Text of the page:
Do As I Say, Not As I Do: Google’s Patent Transparency Hypocrisy

It is common today to hear that it’s simply impossible to search a field of technology to determine whether patents are valid or if there’s even freedom to operate at all. We hear this complaint about the lack of transparency in finding “prior art” in both the patent application process and about existing patents. The … Continue reading “Do As I Say, Not As I Do: Google’s Patent Transparency Hypocrisy”

The One Year Anniversary: The Aftermath of #AliceStorm

The following post, by Robert R. Sachs, first appeared on the Bilski Blog, and it is reposted here with permission. It’s been one year since the Supreme Court’s decision in Alice Corp. v. CLS Bank. On its face the opinion was relatively conservative, cautioning courts to “tread carefully” before invalidating patents, and emphasizing that the … Continue reading “The One Year Anniversary: The Aftermath of #AliceStorm”

Intellectual Property, Innovation and Economic Growth: Mercatus Gets it Wrong

By Mark Schultz & Adam Mossoff A handful of increasingly noisy critics of intellectual property (IP) have emerged within free market organizations. Both the emergence and vehemence of this group has surprised most observers, since free market advocates generally support property rights. It’s true that there has long been a strain of IP skepticism among … Continue reading “Intellectual Property, Innovation and Economic Growth: Mercatus Gets it Wrong”

Adam Mossoff on Patented Innovation, Licensing & Litigation (Transcript)

Below is the text of the oral testimony provided by Professor Adam Mossoff to the Senate Commerce, Science and Transportation Committee, the Consumer Protection, Product Safety, and Insurance Subcommittee, in its November 7, 2013 hearing on “Demand Letters and Consumer Protection: Examining Deceptive Practices by Patent Assertion Entities.” Information on the hearing is here, including … Continue reading “Adam Mossoff on Patented Innovation, Licensing & Litigation (Transcript)”

GAO Report Confirms No “Patent Troll” Litigation Problem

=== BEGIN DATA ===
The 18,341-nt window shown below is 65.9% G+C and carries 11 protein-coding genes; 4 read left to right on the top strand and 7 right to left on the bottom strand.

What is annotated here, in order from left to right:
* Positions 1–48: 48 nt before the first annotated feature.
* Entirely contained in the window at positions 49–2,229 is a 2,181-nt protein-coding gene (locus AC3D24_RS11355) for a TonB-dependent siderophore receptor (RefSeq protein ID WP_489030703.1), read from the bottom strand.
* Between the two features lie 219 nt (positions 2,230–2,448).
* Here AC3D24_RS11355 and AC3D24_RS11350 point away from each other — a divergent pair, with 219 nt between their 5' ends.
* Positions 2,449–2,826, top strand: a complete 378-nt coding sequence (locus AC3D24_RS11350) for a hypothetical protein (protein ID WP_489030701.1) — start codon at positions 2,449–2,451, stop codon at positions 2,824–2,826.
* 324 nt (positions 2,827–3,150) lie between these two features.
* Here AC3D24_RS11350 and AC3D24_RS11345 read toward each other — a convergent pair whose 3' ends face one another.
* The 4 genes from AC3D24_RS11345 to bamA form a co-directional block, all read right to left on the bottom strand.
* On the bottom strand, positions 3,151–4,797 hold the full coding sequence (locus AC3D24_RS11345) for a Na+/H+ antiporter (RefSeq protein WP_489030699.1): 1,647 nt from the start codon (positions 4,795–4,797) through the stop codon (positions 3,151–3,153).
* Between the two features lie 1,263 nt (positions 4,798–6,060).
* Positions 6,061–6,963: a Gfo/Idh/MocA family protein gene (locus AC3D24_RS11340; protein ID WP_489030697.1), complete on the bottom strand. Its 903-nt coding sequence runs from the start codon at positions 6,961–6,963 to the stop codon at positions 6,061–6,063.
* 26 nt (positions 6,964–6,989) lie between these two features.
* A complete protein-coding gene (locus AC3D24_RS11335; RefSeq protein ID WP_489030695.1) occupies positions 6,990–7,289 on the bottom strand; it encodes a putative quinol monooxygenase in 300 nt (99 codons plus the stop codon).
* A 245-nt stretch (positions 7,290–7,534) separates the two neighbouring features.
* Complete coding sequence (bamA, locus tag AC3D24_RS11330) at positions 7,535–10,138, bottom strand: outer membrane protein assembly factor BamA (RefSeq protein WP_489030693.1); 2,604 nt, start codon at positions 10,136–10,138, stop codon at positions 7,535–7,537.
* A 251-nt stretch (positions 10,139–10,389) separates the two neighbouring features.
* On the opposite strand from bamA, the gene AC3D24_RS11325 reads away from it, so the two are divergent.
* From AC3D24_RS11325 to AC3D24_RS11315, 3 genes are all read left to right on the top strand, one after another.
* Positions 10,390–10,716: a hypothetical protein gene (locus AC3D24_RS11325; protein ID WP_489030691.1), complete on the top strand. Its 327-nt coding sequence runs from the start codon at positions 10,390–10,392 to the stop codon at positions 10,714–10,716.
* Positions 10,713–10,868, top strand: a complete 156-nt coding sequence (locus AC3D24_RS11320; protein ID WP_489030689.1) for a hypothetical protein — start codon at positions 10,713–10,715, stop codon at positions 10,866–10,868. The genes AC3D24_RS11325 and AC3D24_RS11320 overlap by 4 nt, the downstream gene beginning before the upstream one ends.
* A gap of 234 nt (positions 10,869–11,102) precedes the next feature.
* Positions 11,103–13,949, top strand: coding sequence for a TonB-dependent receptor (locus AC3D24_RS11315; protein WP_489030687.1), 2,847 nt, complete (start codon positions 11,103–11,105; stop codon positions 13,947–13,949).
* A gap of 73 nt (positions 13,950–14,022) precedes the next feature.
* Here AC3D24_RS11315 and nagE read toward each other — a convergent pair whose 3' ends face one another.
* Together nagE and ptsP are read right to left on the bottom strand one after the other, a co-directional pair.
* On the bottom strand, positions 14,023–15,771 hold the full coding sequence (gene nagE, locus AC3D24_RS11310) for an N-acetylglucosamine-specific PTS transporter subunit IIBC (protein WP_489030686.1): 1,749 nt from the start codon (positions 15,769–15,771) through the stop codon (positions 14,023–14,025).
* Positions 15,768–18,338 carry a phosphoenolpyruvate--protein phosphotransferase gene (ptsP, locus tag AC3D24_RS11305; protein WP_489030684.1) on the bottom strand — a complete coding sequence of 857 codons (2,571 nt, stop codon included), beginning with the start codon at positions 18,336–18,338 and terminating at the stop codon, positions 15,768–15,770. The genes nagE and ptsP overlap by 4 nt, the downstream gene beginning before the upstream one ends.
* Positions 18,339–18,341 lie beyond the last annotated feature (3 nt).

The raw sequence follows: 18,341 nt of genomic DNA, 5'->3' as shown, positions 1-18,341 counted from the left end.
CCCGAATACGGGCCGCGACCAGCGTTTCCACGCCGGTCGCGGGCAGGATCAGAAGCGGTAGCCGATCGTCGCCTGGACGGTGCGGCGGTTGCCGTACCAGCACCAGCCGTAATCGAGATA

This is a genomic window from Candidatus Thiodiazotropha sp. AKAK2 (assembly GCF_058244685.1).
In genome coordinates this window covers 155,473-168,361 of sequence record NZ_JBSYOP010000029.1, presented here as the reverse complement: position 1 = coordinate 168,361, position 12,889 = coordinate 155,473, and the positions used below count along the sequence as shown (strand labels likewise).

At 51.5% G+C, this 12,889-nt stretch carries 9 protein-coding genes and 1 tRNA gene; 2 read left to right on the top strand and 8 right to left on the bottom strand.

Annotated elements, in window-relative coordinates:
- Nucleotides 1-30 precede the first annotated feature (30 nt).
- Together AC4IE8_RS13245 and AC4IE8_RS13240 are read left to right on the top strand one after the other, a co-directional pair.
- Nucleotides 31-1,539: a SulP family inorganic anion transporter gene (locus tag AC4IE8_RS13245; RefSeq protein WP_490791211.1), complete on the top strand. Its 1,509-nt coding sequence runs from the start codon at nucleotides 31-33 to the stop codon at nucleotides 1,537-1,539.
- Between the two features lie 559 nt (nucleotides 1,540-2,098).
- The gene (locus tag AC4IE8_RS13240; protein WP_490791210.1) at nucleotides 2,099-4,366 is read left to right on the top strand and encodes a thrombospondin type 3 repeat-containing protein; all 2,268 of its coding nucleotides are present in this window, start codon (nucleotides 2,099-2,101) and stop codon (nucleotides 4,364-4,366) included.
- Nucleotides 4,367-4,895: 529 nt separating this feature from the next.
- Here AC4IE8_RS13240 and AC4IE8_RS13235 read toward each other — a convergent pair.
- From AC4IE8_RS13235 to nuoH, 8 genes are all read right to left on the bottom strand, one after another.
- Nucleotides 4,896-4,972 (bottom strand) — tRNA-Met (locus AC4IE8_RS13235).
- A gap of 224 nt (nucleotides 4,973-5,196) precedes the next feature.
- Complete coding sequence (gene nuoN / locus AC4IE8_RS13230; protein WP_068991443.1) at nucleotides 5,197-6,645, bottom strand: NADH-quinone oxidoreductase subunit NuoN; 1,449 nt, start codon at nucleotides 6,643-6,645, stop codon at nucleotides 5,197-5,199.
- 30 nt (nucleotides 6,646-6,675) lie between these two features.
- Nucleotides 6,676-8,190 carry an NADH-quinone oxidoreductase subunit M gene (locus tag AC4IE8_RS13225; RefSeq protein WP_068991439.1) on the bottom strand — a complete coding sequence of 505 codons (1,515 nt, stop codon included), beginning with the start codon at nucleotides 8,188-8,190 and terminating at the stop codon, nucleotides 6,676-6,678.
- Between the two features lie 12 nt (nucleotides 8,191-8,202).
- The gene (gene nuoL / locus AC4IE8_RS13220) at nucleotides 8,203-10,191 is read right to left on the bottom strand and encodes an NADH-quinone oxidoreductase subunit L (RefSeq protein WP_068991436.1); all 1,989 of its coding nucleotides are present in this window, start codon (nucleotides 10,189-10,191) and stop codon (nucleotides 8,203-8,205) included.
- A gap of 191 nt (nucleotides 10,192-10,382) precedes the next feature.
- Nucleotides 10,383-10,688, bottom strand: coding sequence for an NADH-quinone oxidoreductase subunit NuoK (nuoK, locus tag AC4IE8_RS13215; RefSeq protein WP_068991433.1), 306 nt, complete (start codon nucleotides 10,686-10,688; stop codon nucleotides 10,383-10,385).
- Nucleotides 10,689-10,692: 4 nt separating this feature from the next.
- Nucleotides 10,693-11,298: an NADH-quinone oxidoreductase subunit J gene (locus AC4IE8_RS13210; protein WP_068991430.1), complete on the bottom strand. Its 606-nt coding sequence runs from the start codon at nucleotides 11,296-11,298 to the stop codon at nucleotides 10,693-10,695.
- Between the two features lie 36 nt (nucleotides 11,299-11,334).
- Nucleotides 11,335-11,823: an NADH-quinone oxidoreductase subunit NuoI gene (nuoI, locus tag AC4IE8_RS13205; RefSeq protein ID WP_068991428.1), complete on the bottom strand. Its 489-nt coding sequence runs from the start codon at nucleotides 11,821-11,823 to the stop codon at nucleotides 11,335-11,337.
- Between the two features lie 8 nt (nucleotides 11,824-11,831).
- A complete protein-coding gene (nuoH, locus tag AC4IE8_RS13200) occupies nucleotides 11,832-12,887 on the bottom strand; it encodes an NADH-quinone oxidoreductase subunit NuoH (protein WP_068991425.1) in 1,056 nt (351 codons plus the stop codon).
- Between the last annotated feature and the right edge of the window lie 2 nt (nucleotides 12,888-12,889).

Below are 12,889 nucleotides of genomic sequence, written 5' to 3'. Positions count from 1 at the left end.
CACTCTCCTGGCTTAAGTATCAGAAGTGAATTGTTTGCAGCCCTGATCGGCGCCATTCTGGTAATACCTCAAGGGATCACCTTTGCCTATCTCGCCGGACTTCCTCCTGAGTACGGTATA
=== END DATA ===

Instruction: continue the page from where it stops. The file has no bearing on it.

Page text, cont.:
As we previously reported, there are serious concerns with the studies asserting that a “patent litigation explosion” has been caused by patent licensing companies (so-called non-practicing entities (“NPEs”) or “patent trolls”). These seemingly alarming studies (see here and here) have drawn scholarly criticism for their use of proprietary, secret data collected from companies like RPX … Continue reading “GAO Report Confirms No “Patent Troll” Litigation Problem”

The Myth of the “Patent Troll” Litigation Explosion

[Cross posted at Truth on the Market] In a prior blog posting, I reported how reports of a so-called “patent litigation explosion” today are just wrong.  As I detailed in another blog posting, the percentage of patent lawsuits today are not only consistent with historical patent litigation rates in the nineteenth century, there is actually … Continue reading “The Myth of the “Patent Troll” Litigation Explosion”

“Funny Math” Still Infecting Scholarship on Patent Cases in the ITC

Those claiming that we’ve seen an “explosion of patent litigation” in recent years have proven resilient to counterarguments, continuing even to generate questionable “statistics” to buttress their assertions. Given the Obama Administration’s recent reversal of the International Trade Commission’s exclusion order against Apple in its patent dispute with Samsung, we are hearing once again that there … Continue reading ““Funny Math” Still Infecting Scholarship on Patent Cases in the ITC”